Monday, 16 April 2012 00:00
I thank the Philippine Political Science Association (PPSA) for inviting me as one of their speakers in this conference here in Cagayan de Oro City to speak on a subject that is close to my heart. In truth, I have been involved in the GPH-MILF peace negotiation for the last 15 years or so and, as chairman of the MILF peace panel, for almost nine years since July 2003. In particular, I thank Dr. Teresa Encarnacion Tadem for this invitation, which up to the last moment my coming was still hanging in the balance.
Had the 27th GPH-MILF Exploratory Talks pushed through on its original schedule and not moved to April 24-26, then definitely I would not be here today. Frankly, it is very hard on our part to commit to a particular date, even in that particular time we have no commitment yet, because scheduling the peace talks in Kuala Lumpur follows no regular pattern.
It can be reset or cancelled at the instance of one party. Moreover, as member of a revolutionary organization, unpredictability in our movements is more predictable than its pattern.
Before I try to answer the query contained in the theme of this session: GPH-MILF Peace Agreement: Now or Never? let me say this first. I don’t know the future and I prohibit myself to predict with certainty what lies ahead. I am just analyzing data or events related to the peace negotiation as objective as possible, and the outcome of which may or may not be correct.
Besides, it is unfair to prejudge the capability of government to come to terms with the MILF. We still trust President Benigno Aquino III in his commitment to solve the Moro Question and the armed conflict in Mindanao during his term of office. Moreover, there is still time to do it.
However, the signs of the time speak otherwise. Our negotiation with the government has dragged on for more than a decade already. Since January 1997 we have already dealt with four Philippine presidents and ten chief peace negotiators or peace panels, not to mention the signing of around 90 documents on various issues and concerns.
Combine all these with the time, efforts, and resources that both peace panels and their principals - and the Malaysian government as facilitating country - have invested on this peace process, the result would be staggering and awesome.
And only the penultimate agenda; i.e., finding the political solution to this sovereignty-based conflict in Mindanao, remains on the negotiating table. It is therefore time to conclude this negotiation under the Aquino administration. Passing the buck to the next administration is not a good policy; it is laden with uncertainties.
Frankly, whether there is signing of peace agreement now or never is not easy to make. I must confess I don’t have the exact answer now. I don’t know if my counterpart from the government who had addressed this conference earlier had given you a categorical answer. They are the ones who made that ambitious deadline that a comprehensive agreement with the MILF will be signed during the first quarter of 2012.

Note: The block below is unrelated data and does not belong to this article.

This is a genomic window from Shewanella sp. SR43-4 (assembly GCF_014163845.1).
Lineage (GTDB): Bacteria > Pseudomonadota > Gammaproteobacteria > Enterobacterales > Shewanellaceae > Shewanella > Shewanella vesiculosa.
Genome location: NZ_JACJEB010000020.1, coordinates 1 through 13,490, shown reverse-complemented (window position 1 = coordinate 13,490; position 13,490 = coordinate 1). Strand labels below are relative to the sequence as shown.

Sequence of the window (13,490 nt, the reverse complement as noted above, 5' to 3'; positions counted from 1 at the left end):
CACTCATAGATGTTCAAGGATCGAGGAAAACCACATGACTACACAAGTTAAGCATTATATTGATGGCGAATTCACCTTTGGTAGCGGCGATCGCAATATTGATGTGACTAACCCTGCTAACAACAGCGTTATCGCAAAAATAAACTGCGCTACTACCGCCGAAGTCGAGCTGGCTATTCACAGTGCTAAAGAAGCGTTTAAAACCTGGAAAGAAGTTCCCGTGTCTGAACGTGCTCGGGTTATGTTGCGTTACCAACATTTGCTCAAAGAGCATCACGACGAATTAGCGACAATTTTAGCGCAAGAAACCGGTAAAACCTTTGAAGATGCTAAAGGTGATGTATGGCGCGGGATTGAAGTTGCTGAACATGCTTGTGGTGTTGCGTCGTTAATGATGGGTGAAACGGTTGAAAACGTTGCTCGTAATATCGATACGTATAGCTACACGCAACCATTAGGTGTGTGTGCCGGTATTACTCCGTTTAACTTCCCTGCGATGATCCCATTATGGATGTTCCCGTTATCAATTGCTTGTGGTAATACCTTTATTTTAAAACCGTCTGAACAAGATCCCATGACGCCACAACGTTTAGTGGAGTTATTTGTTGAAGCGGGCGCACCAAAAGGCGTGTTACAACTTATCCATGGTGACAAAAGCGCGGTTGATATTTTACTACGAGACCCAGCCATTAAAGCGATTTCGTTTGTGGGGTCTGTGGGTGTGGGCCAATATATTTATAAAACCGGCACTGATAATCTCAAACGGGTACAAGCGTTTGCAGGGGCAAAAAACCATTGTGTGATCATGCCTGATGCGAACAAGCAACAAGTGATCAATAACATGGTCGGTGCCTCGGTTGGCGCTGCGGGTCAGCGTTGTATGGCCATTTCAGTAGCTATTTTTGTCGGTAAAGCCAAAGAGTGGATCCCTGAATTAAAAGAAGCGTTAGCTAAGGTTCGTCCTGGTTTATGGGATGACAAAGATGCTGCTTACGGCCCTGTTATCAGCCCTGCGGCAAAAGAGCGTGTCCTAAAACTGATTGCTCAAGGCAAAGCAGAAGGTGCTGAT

It is now April and, and as far as I am concerned, there is no sign of it yet. I don’t know if that hoped-for “miracle” by Secretary Teresita “Ging” Deles-Quintos would ever happen, especially during our forthcoming meeting in Kuala Lumpur this month. I hope the good secretary would explain to the public how this miracle unfolds itself.
Candidly, I don’t want to appear pessimist before you, because as a negotiator, we are taught by our hard experience not to be pessimistic or optimistic. By the intensity of reality, we are educated to be very objective. And for this reason, I have to tell you very directly that signing an agreement with government now can only happen if the MILF agrees to their formula or they agree to ours.
This sounds weird, but this is the only way, I can give you an affirmative answer that there is signing now. Truly, the current state of the negotiation is so tough and fraught with complexities that unless the government sees the light of our proposal for a state-substate asymmetrical arrangement and adopt it, we see no instant or forthcoming breakthrough.
Added to this difficulty in moving fast the process is the almost characteristic flip-flopping of government on many agreed points. Set aside the Memorandum of Agreement on Ancestral Domain (MOA-AD), because that was quite long time ago in 2008.
The latest of this attitude was the sudden reversal of position by government in annotating agreed text of the 11-point basic principles which the two peace panels had already settled and crafted during the 25th GPH-MILF Exploratory Talks on February 13-15, 2012 and was readied for signing on the subsequent 26th GPH-MILF Exploratory Talks last March 19-21, Sensing bad faith and the annotation destroyed the letter and spirit of the document, the MILF did not sign it.
Close to the end of the second year in office of President Aquino, no substantive agreement, as pointed out earlier, has been signed with the government. Much of it was spent on peripheral issues. To date, the government insists on its 3-in-1 or 3 for 1 formula to address the Moro Question and the armed conflict in Mindanao.
We have already rejected this proposal and we will continue to do so, because it will never solve the age-old problem in Mindanao. On the contrary, it would only prolong and complicate it. Even outsiders like Fr. Eliseo Mercado Jr. and Judge Soliman Santos Jr. did not see the government proposal as the key to solving this centuries-old problem in Mindanao.
Mercado told the government to abandon the 3-in-1 formula, because it is merely a formula to reform the Autonomous Region in Muslim Mindanao (ARMM) while Santos told a roundtable forum at the Ateneo de Davao University last month that the GPH panel “should not just think of the current PNoy (President Benigno “Noynoy” Aquino) administration and its doables or what it can do up to 2016; it should think also of leaving a more strategic legacy beyond that,” adding, “it is the centuries-old Bangsamoro problem that we are solving here, not just its fate under PNoy.”